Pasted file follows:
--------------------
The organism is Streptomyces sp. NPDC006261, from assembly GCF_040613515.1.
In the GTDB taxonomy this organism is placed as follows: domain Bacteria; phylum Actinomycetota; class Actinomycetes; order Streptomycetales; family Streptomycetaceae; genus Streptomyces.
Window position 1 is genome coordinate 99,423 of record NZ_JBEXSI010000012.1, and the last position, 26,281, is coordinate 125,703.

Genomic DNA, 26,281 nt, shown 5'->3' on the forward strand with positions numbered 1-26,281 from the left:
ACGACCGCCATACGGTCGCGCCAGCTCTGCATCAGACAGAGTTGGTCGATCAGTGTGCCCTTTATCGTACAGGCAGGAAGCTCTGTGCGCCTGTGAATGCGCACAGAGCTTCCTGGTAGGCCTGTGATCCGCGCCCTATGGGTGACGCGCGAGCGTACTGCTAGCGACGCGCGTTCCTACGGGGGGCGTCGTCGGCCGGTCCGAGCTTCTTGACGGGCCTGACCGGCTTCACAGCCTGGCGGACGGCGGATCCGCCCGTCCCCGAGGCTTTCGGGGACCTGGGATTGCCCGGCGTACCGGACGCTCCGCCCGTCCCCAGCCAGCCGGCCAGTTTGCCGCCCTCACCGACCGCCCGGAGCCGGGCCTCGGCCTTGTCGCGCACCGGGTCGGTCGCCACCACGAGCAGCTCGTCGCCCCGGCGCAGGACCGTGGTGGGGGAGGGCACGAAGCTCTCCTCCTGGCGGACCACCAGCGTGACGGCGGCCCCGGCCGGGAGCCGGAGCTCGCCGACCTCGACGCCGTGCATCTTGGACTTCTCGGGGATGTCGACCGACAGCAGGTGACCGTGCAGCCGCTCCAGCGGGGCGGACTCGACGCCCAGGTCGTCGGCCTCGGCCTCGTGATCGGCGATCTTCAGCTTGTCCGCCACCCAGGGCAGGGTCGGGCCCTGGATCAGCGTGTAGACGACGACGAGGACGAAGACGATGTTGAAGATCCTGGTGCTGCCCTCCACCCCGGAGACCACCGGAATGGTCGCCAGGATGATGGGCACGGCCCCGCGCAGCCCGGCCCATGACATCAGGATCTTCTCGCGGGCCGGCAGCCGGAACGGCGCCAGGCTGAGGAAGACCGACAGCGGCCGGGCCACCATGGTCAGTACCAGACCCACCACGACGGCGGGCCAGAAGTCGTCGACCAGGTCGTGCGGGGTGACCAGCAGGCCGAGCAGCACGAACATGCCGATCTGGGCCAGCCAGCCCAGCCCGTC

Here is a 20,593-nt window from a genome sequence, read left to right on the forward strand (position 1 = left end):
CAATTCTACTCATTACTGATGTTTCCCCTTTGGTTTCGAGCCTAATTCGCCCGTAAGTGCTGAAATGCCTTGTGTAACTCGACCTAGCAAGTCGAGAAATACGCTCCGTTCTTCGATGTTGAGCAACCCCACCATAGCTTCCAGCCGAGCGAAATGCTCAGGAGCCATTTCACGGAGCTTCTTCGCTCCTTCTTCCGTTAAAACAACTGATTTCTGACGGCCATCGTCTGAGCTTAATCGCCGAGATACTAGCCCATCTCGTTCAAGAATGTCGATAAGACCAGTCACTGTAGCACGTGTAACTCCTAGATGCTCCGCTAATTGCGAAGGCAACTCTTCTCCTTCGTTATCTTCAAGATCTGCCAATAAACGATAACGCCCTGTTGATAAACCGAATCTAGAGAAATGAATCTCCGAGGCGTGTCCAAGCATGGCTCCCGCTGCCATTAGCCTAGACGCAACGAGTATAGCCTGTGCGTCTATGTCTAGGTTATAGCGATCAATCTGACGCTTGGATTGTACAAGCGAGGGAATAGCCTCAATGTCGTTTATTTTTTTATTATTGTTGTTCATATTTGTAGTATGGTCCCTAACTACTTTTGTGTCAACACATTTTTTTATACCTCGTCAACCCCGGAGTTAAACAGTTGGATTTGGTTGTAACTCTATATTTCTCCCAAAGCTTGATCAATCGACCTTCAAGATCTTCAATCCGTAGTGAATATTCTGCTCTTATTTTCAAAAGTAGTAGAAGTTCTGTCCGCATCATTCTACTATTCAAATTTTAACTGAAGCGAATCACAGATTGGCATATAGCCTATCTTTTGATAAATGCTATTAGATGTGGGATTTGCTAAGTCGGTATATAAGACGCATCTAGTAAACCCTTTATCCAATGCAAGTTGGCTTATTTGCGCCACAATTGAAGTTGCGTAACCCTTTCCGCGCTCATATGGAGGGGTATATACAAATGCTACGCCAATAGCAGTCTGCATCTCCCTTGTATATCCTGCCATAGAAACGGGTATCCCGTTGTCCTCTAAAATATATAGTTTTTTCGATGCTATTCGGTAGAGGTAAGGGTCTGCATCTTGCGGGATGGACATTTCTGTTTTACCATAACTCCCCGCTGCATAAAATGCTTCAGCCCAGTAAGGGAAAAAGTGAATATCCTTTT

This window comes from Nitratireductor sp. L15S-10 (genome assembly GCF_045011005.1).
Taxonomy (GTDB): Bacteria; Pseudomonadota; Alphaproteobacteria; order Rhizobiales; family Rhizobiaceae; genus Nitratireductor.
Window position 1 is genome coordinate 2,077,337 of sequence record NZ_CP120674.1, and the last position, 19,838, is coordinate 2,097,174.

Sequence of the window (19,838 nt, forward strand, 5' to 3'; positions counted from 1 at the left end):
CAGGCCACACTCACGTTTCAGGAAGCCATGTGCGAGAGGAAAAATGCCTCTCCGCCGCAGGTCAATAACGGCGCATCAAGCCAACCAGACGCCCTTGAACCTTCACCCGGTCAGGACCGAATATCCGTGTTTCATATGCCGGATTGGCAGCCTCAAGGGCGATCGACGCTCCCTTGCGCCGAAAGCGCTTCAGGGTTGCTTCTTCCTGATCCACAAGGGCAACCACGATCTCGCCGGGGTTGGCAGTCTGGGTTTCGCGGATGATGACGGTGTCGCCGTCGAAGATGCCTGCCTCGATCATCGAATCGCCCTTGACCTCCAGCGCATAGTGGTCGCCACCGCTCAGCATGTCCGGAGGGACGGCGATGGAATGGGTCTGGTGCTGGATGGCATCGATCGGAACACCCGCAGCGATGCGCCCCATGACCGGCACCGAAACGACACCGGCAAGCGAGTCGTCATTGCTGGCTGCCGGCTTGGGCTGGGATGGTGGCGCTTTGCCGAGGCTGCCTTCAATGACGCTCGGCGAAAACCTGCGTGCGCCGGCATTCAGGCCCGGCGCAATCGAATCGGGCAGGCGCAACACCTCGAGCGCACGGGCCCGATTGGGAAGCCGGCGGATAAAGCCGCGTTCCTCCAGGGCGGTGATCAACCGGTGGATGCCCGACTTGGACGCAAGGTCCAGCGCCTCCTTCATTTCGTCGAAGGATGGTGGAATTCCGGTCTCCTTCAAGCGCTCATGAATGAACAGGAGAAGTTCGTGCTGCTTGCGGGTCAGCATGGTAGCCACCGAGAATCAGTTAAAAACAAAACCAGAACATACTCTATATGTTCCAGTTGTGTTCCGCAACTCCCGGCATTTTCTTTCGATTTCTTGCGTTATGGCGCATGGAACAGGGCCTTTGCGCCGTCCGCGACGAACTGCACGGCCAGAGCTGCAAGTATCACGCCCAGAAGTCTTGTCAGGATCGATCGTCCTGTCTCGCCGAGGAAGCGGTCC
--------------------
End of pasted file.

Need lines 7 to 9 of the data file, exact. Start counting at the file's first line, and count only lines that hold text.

CAATTCTACTCATTACTGATGTTTCCCCTTTGGTTTCGAGCCTAATTCGCCCGTAAGTGCTGAAATGCCTTGTGTAACTCGACCTAGCAAGTCGAGAAATACGCTCCGTTCTTCGATGTTGAGCAACCCCACCATAGCTTCCAGCCGAGCGAAATGCTCAGGAGCCATTTCACGGAGCTTCTTCGCTCCTTCTTCCGTTAAAACAACTGATTTCTGACGGCCATCGTCTGAGCTTAATCGCCGAGATACTAGCCCATCTCGTTCAAGAATGTCGATAAGACCAGTCACTGTAGCACGTGTAACTCCTAGATGCTCCGCTAATTGCGAAGGCAACTCTTCTCCTTCGTTATCTTCAAGATCTGCCAATAAACGATAACGCCCTGTTGATAAACCGAATCTAGAGAAATGAATCTCCGAGGCGTGTCCAAGCATGGCTCCCGCTGCCATTAGCCTAGACGCAACGAGTATAGCCTGTGCGTCTATGTCTAGGTTATAGCGATCAATCTGACGCTTGGATTGTACAAGCGAGGGAATAGCCTCAATGTCGTTTATTTTTTTATTATTGTTGTTCATATTTGTAGTATGGTCCCTAACTACTTTTGTGTCAACACATTTTTTTATACCTCGTCAACCCCGGAGTTAAACAGTTGGATTTGGTTGTAACTCTATATTTCTCCCAAAGCTTGATCAATCGACCTTCAAGATCTTCAATCCGTAGTGAATATTCTGCTCTTATTTTCAAAAGTAGTAGAAGTTCTGTCCGCATCATTCTACTATTCAAATTTTAACTGAAGCGAATCACAGATTGGCATATAGCCTATCTTTTGATAAATGCTATTAGATGTGGGATTTGCTAAGTCGGTATATAAGACGCATCTAGTAAACCCTTTATCCAATGCAAGTTGGCTTATTTGCGCCACAATTGAAGTTGCGTAACCCTTTCCGCGCTCATATGGAGGGGTATATACAAATGCTACGCCAATAGCAGTCTGCATCTCCCTTGTATATCCTGCCATAGAAACGGGTATCCCGTTGTCCTCTAAAATATATAGTTTTTTCGATGCTATTCGGTAGAGGTAAGGGTCTGCATCTTGCGGGATGGACATTTCTGTTTTACCATAACTCCCCGCTGCATAAAATGCTTCAGCCCAGTAAGGGAAAAAGTGAATATCCTTTT

This window comes from Nitratireductor sp. L15S-10 (genome assembly GCF_045011005.1).
Taxonomy (GTDB): Bacteria; Pseudomonadota; Alphaproteobacteria; order Rhizobiales; family Rhizobiaceae; genus Nitratireductor.